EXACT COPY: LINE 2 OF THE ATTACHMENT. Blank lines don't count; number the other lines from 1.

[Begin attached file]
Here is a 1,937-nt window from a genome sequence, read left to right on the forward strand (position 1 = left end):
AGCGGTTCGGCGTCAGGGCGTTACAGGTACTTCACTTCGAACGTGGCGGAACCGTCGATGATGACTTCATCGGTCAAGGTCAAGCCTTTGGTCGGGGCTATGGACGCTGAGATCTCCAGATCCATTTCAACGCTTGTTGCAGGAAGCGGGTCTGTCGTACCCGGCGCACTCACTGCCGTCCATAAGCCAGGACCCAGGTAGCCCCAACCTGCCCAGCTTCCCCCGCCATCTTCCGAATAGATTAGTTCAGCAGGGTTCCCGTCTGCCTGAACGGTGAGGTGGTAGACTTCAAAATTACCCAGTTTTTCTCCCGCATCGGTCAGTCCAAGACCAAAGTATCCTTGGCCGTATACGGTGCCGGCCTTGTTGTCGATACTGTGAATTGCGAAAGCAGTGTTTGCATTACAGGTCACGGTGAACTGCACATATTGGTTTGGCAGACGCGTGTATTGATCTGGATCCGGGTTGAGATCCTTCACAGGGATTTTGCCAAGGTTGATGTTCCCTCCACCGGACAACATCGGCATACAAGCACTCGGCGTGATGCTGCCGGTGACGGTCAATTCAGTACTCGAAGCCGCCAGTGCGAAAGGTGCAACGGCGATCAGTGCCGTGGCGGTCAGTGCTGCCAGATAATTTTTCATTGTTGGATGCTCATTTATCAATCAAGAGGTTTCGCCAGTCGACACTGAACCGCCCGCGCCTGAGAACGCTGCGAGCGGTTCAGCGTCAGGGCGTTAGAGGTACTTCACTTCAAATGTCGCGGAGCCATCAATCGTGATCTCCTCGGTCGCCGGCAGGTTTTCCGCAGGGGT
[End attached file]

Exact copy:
AGCGGTTCGGCGTCAGGGCGTTACAGGTACTTCACTTCGAACGTGGCGGAACCGTCGATGATGACTTCATCGGTCAAGGTCAAGCCTTTGGTCGGGGCTATGGACGCTGAGATCTCCAGATCCATTTCAACGCTTGTTGCAGGAAGCGGGTCTGTCGTACCCGGCGCACTCACTGCCGTCCATAAGCCAGGACCCAGGTAGCCCCAACCTGCCCAGCTTCCCCCGCCATCTTCCGAATAGATTAGTTCAGCAGGGTTCCCGTCTGCCTGAACGGTGAGGTGGTAGACTTCAAAATTACCCAGTTTTTCTCCCGCATCGGTCAGTCCAAGACCAAAGTATCCTTGGCCGTATACGGTGCCGGCCTTGTTGTCGATACTGTGAATTGCGAAAGCAGTGTTTGCATTACAGGTCACGGTGAACTGCACATATTGGTTTGGCAGACGCGTGTATTGATCTGGATCCGGGTTGAGATCCTTCACAGGGATTTTGCCAAGGTTGATGTTCCCTCCACCGGACAACATCGGCATACAAGCACTCGGCGTGATGCTGCCGGTGACGGTCAATTCAGTACTCGAAGCCGCCAGTGCGAAAGGTGCAACGGCGATCAGTGCCGTGGCGGTCAGTGCTGCCAGATAATTTTTCATTGTTGGATGCTCATTTATCAATCAAGAGGTTTCGCCAGTCGACACTGAACCGCCCGCGCCTGAGAACGCTGCGAGCGGTTCAGCGTCAGGGCGTTAGAGGTACTTCACTTCAAATGTCGCGGAGCCATCAATCGTGATCTCCTCGGTCGCCGGCAGGTTTTCCGCAGGGGT